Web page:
A major cause of product damage is loads tipping over during transportation. Once a truck pulls out of your loading dock, what happens to your products is out of your control. Here are two things you can do to keep loads from tipping over.
1. Unitize loads properly.
This is your first step to protecting your products. Today, stretch wrapping is the most popular way to unitize loads and using a machine will give you the best results. The better you wrap a load, the better chance it has to arrive free of damage.
However, it’s hard to tell when you’re doing it right. Following these rules will help you create a load that is safe to ship and will resist tipping over.
Apply the required amount of containment force. Containment force is the squeezing pressure stretch film exerts on the load. If the film is too loose around the load, it won’t hold the load together.
Lock the load to the pallet with a film cable. Film that’s rolled into a cable and applied just below the top deck boards of a pallet, will prevent loads from sliding off their pallet. The placement of the cable also keeps forks from puncturing the film when picking up the load.
Make sure there are no long or dragging film tails. Film tails have a tendency to get caught in things, causing the film to rip or pull products off pallets.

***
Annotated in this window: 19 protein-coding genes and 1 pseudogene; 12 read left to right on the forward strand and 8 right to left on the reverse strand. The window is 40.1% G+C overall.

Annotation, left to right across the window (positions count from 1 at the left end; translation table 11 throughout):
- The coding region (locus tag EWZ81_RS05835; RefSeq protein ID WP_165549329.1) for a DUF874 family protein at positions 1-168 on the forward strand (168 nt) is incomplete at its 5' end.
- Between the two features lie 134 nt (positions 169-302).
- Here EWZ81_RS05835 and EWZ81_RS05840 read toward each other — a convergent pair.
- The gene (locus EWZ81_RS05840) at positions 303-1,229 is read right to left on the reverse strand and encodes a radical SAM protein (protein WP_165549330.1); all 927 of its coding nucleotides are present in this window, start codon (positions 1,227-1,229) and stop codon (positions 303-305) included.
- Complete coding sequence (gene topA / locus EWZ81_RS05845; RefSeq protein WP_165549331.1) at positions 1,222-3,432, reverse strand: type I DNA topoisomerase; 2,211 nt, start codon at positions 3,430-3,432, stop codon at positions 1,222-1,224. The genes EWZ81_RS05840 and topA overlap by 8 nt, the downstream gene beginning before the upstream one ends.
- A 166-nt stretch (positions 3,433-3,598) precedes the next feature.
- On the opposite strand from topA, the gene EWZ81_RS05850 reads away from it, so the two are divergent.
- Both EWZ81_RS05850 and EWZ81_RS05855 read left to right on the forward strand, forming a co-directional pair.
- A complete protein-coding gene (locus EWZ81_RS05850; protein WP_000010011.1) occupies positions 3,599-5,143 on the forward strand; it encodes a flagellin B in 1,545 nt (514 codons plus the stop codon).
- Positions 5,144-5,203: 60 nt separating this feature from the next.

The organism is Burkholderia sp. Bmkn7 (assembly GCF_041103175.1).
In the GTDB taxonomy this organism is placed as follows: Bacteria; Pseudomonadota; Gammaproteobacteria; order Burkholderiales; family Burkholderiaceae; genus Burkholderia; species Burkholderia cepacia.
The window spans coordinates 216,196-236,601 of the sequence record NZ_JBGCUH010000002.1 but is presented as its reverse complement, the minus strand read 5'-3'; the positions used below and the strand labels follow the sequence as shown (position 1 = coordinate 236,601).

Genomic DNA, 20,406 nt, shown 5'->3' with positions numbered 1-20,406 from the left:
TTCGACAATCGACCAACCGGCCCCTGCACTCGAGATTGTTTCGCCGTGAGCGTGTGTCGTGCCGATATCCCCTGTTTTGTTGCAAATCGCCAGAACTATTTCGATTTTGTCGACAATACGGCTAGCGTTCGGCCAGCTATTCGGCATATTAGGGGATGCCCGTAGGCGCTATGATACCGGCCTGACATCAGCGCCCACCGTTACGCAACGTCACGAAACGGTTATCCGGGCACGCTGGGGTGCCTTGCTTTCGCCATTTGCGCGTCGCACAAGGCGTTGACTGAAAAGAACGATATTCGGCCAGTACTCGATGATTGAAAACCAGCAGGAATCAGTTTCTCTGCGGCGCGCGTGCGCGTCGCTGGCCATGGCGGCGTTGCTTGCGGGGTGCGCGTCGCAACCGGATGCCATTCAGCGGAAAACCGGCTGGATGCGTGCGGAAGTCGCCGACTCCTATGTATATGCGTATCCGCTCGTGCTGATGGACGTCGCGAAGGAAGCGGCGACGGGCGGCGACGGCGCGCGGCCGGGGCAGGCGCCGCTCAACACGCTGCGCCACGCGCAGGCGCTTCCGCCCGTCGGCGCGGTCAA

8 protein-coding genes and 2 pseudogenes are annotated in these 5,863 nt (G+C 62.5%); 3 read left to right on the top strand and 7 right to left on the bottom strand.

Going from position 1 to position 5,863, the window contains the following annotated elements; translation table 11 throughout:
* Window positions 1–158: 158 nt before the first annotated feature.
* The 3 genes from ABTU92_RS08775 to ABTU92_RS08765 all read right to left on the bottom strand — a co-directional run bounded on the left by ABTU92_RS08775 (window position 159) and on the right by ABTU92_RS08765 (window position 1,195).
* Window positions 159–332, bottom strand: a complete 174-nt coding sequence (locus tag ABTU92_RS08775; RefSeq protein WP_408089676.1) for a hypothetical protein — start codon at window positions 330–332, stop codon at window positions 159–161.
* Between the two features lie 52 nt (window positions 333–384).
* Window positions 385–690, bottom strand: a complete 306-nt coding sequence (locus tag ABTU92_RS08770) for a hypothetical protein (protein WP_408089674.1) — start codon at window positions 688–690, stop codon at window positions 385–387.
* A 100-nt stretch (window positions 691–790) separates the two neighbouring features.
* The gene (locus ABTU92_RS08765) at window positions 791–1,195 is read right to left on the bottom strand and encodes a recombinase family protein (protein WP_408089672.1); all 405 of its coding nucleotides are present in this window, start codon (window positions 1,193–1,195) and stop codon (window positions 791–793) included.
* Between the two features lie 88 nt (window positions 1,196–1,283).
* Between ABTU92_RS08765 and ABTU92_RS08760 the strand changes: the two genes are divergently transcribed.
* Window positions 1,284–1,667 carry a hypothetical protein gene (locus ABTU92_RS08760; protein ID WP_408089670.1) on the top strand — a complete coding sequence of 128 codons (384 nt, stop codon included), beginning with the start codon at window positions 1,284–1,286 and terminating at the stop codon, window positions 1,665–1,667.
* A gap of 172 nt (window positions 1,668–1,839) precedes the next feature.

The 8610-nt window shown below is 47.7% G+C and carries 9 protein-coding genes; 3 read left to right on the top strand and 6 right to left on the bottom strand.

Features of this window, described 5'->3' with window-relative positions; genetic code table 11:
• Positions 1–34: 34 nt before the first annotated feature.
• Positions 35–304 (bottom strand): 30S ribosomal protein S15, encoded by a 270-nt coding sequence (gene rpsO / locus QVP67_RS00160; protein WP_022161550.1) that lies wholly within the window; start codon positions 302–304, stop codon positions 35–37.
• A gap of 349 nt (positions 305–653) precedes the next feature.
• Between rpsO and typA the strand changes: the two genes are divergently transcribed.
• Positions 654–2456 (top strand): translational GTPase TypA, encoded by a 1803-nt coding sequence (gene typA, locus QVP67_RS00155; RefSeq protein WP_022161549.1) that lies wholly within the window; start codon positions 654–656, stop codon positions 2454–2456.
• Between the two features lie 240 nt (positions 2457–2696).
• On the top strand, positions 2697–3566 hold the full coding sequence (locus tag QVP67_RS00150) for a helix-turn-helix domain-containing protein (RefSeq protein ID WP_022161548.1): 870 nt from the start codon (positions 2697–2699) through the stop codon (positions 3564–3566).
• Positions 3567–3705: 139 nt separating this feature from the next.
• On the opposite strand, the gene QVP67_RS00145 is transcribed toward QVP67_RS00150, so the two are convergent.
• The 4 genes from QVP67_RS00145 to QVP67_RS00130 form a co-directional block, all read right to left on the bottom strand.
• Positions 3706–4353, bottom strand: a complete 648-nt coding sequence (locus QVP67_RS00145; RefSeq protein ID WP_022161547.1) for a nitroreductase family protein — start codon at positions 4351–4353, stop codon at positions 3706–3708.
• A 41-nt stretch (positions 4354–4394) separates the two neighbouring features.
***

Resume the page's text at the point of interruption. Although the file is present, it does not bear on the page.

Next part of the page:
2. Load trailers strategically.
It’s important that you use the right pattern and pallets to make unloading easy and protect products from possible damage. Base your loading pattern on the weight and height of the pallets.
Balance the weight. A trailer is like a seesaw so distributing the weight evenly can help lessen the movement of the trailer and stress on each load.
Minimize the difference in height between adjacent loads. Placing loads of similar height next to each other creates a natural wall, protecting the loads from completely tipping over.
Fill large empty spaces. If there are large gaps in your loading pattern, fill the voids with airbags or other dunnage materials.
Companies around the world lose billions of dollars due to in-transit damage. There is no guarantee loads will arrive to their destination unharmed, but being smart about how you stretch wrap and load a trailer can reduce the risk of your loads tipping.